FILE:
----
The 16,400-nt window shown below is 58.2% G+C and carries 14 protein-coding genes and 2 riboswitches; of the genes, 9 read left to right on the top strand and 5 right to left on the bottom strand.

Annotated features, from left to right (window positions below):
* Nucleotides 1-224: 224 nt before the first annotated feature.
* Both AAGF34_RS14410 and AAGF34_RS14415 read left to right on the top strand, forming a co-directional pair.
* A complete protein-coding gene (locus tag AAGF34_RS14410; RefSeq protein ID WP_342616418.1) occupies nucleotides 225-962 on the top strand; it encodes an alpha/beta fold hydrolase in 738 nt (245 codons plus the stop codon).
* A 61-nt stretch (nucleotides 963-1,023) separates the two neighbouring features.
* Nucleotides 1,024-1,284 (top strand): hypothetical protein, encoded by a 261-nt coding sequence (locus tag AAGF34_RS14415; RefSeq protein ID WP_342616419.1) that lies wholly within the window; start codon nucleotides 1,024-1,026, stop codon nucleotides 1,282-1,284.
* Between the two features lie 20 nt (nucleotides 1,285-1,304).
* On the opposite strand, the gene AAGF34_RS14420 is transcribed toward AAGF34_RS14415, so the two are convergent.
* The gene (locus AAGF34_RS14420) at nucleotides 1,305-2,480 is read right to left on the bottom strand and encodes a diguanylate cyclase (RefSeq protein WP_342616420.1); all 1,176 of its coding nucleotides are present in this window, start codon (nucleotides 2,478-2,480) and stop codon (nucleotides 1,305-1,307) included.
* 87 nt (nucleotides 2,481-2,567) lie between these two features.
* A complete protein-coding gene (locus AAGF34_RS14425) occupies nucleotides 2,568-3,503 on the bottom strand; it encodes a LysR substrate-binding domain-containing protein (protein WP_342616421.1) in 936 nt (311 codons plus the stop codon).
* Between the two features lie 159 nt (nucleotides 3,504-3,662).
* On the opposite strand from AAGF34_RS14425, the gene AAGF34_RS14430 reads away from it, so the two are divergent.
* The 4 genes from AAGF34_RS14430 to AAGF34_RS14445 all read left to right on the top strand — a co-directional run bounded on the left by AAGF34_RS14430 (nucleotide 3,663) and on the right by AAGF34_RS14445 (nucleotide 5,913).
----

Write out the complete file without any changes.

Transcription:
The 16,400-nt window shown below is 58.2% G+C and carries 14 protein-coding genes and 2 riboswitches; of the genes, 9 read left to right on the top strand and 5 right to left on the bottom strand.

Annotated features, from left to right (window positions below):
* Nucleotides 1-224: 224 nt before the first annotated feature.
* Both AAGF34_RS14410 and AAGF34_RS14415 read left to right on the top strand, forming a co-directional pair.
* A complete protein-coding gene (locus tag AAGF34_RS14410; RefSeq protein ID WP_342616418.1) occupies nucleotides 225-962 on the top strand; it encodes an alpha/beta fold hydrolase in 738 nt (245 codons plus the stop codon).
* A 61-nt stretch (nucleotides 963-1,023) separates the two neighbouring features.
* Nucleotides 1,024-1,284 (top strand): hypothetical protein, encoded by a 261-nt coding sequence (locus tag AAGF34_RS14415; RefSeq protein ID WP_342616419.1) that lies wholly within the window; start codon nucleotides 1,024-1,026, stop codon nucleotides 1,282-1,284.
* Between the two features lie 20 nt (nucleotides 1,285-1,304).
* On the opposite strand, the gene AAGF34_RS14420 is transcribed toward AAGF34_RS14415, so the two are convergent.
* The gene (locus AAGF34_RS14420) at nucleotides 1,305-2,480 is read right to left on the bottom strand and encodes a diguanylate cyclase (RefSeq protein WP_342616420.1); all 1,176 of its coding nucleotides are present in this window, start codon (nucleotides 2,478-2,480) and stop codon (nucleotides 1,305-1,307) included.
* 87 nt (nucleotides 2,481-2,567) lie between these two features.
* A complete protein-coding gene (locus AAGF34_RS14425) occupies nucleotides 2,568-3,503 on the bottom strand; it encodes a LysR substrate-binding domain-containing protein (protein WP_342616421.1) in 936 nt (311 codons plus the stop codon).
* Between the two features lie 159 nt (nucleotides 3,504-3,662).
* On the opposite strand from AAGF34_RS14425, the gene AAGF34_RS14430 reads away from it, so the two are divergent.
* The 4 genes from AAGF34_RS14430 to AAGF34_RS14445 all read left to right on the top strand — a co-directional run bounded on the left by AAGF34_RS14430 (nucleotide 3,663) and on the right by AAGF34_RS14445 (nucleotide 5,913).